The fact is ne'er-do-wells are frenetically mining the charter school mother lode by fair means or foul. An exaggeration you say? Try this: Google “charter school" combined with "fraud," then with "embezzlement," then "misuse of funds,” then "shady real estate deals," then "nepotism," then ""Illegal activities." (Make sure you hold on to your hat while you do this!) Now compare your findings with the fact that there are only 7,547 charter schools in the entire nation! You will see that the total number of underhanded doings greatly eclipses the total number of charter schools! (Of course, one school can run up quite a rap sheet all by itself.)

Friday, February 25, 2011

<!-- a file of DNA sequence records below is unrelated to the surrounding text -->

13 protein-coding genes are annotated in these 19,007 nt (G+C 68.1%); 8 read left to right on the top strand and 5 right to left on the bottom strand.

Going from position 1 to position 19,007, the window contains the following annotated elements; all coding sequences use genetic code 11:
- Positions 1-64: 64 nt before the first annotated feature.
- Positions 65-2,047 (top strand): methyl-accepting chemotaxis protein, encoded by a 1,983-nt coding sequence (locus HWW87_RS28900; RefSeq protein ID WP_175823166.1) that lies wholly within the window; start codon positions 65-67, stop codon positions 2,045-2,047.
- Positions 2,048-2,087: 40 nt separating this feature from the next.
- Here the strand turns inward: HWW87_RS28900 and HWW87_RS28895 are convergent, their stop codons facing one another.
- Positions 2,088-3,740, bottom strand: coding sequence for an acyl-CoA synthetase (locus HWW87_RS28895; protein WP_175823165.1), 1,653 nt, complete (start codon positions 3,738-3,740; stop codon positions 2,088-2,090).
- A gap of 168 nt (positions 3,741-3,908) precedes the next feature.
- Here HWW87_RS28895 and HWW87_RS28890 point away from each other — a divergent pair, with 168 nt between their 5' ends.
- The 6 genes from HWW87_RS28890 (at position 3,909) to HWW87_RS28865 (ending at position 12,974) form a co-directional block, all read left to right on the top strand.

Remember A Nation at Risk, that Reagan-inspired denunciation of America's public schools. It charged that they were so bad they undermined our international competitiveness and endangering the entire nation. This international competitiveness angle conceals another agenda. These overblown charges set the ground work for making hitherto public school money available to private interests and castrating teacher unions in the process. The charter school movement is a second step in this process. Research reveals that, on average, charter schools are not any better than traditional public schools. But they do open the public purse to private business interests. Plus charter schools are notoriously hard to unionize. Voucher plans are a third step in spreading public school money around and gutting teacher unions. Vouchers rip the public purse wide open for the fingers of private interests. Unrestricted by the modest government oversight visited on charter schools, privateer's ability to mine the public treasury is limited only by their imagination. With respect to gutting teacher unions, private schools are even harder than charters for unions to organize. This means the more vouchers the less unionized teaching will be. Now to a fourth step of this process — killing off teacher's collective bargaining rights. Seizing on the sea of red ink created by the great recession, Republican politicians in numerous states, most notoriously Wisconsin, are trying to administer what they hope will be a death blow to teacher unions by eliminating their input into the terms of their contracts. If teacher unions have no input in this process, what's the point of joining? These unions are a major source of support for public schooling. So weakening teacher unions furthers the disestablishment of public schools. Once that is accomplished more than five hundred billion dollars will be available for private exploitation each and every year. No wonder the foes of public education have been busy. Sadly, both the unions and public school leadership set themselves up for these attacks. Faced with dehumanizing, top-down, factory style public school administration, union leadership gave in to the temptation of reacting like any other industrial union and forgot all about the kids. This short-sighted, if understandable, response has exacted an enormous cost in public sympathy and support that teacher union enemies are exploiting. For their part, most public school administrators have yet to figure out that their actions provoked the union's folly to begin with. Far too often they still treat teachers with the sort of contempt and condescension that characterize labor/management relations in badly managed coal mines. Meanwhile Republican attacks on teacher unions and public schooling amp up while businessmen and private school interests kick in campaign money and lick their chops in anticipation of ever bigger wads of tax payer dollars. What about educating the kids? That's just a side show. For more on this and related subjects visit http:///